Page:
From a small seed, a mighty trunk may grow.— Aeschylus
Articles are an important part of English Grammar. An article is a word that we use to modify the noun.
What is a noun?
A noun is a person, a place, an object, a thing or an idea. Nouns are split into common nouns such as words for animals, places, things, or people:
Proper nouns are names we use for particular places, people or things:
- Mount Everest
(They’ll always start with a capital letter)
What is an article?
An article is an adjective used before a noun. Normally we use adjectives to describe a noun, but an article is used to refer directly to the noun.
When to use A
A is an indefinite article, which means we use it to refer to a general noun rather than a specific item. We use A when before a single noun when the first letter of the noun is a consonant:
- A book
- A car
- A dog
- A flag
- A giraffe
When to use An
An is an indefinite article, which means we use it to refer to a general noun rather than a specific item. We use An when before a single noun when the first letter of the noun is a vowel:
- An apple
- An elephant
- An igloo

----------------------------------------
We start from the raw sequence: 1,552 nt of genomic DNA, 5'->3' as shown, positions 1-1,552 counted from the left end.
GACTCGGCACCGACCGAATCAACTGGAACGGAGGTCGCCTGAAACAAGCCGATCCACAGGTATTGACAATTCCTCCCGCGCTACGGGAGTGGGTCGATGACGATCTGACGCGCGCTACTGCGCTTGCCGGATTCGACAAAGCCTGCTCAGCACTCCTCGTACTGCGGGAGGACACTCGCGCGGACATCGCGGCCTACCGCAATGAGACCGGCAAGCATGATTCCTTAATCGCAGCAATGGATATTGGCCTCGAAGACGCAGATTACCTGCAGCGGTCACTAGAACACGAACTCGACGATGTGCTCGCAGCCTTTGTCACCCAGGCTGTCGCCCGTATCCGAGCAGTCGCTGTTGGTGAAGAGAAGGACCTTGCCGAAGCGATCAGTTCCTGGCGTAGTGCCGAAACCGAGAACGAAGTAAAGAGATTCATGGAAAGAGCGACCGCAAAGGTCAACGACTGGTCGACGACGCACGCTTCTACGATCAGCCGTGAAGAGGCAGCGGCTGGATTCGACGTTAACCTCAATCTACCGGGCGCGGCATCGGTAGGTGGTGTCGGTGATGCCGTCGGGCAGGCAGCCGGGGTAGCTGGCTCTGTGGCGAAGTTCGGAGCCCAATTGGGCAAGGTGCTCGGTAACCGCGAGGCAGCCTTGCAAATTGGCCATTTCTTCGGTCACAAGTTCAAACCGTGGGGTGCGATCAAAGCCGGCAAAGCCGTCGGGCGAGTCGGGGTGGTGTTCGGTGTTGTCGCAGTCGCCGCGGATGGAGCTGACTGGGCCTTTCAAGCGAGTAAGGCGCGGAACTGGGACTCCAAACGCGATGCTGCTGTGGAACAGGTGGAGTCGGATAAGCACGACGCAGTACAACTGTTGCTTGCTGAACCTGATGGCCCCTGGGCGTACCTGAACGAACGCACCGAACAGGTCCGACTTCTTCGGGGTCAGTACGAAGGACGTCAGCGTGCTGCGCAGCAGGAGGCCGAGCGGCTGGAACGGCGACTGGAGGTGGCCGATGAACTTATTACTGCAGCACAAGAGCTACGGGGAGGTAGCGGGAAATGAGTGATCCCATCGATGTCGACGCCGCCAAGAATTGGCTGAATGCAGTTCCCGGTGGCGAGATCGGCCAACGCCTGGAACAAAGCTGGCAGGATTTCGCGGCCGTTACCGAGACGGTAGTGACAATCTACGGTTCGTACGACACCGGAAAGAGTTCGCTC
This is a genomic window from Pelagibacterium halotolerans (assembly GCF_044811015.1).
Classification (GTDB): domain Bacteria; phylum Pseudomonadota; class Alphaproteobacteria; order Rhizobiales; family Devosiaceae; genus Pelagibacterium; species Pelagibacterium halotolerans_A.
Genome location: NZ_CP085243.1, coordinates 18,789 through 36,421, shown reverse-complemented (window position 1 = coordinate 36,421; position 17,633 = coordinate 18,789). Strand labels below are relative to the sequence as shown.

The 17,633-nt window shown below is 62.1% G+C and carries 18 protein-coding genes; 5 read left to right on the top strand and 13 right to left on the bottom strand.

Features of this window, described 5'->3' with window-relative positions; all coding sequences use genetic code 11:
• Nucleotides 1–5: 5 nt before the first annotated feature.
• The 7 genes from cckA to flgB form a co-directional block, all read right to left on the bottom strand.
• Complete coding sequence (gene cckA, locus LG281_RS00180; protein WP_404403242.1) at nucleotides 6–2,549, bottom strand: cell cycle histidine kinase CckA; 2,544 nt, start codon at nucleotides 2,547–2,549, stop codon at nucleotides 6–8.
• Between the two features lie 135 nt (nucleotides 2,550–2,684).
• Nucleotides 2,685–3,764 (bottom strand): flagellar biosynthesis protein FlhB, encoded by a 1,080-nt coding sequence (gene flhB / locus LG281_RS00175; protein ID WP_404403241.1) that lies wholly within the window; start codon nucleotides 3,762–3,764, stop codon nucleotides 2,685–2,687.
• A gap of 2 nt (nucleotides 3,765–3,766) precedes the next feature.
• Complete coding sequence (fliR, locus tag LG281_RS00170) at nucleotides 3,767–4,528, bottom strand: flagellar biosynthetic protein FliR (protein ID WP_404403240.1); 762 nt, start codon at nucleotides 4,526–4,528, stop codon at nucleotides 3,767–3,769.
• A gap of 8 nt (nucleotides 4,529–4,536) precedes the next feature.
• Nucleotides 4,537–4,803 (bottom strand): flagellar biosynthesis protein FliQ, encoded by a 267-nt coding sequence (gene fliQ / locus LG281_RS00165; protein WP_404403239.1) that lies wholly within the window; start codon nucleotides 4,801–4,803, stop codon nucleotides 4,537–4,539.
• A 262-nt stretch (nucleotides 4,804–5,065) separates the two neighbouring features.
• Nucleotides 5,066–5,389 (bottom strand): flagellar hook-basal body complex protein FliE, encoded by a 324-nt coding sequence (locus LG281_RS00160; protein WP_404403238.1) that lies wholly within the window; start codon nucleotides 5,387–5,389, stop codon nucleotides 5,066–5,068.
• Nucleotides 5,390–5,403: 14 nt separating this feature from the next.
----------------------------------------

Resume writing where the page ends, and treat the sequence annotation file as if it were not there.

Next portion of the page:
- An octopus
- An umbrella
Exceptions A vs AN
There are a few exceptions to the general rules.
For example, in some words where we use a consonant as a first letter which has a vowel sound, we then use An:
- An hour
- An honor
And in reverse, in some words where we use a vowel as a first letter which has a consonant sound, we then use A:
- A United States citizen
- A university
This also happens with any acronyms:
- An LCD screen
- A ULR
So the most important thing to remember in A vs AN is the first sound of the following noun. If the noun starts with a consonant sound, use A. If a noun starts with a vowel sound, use An.
Learning makes a person a fit companion for themself.— Proverb
While flipping through some old papers the day I saw this maxim scribbled down on a piece of paper. This maxim has proven true for many. there is a high likelihood that folks with a military background have heard it somewhere along the way.
Success equals preparation meeting opportunity.
This concept is, also sometimes said as:
Success happens when preparation meets opportunity.
I THINK that I should like to be
A pavement artist best,
For he has every kind of chalk
Spread in a cosy nest.
I have ten pieces in a box,— Compton Mackenzie
Black, yellow, white and blue,
Pink, red, brown, orange, grey and green,
But these are far too few.
Tis done! Dread Winter spreads his latest glooms,— George Thompson Hutchinson
And reigns tremendous o’er the conquered year.
How dead the vegetable kingdom lies!
How dumb the tuneful! Horror wide extends
His desolate domain. Behold fond man!
See here thy pictured life: pass some few years,
Thy flowering spring, thy summer’s ardent strength,
Thy sober autumn fading into age,
And pale concluding winter comes at last.
A book is meant to be read from beginning to end but it’s best understood from end to beginning—Winston Church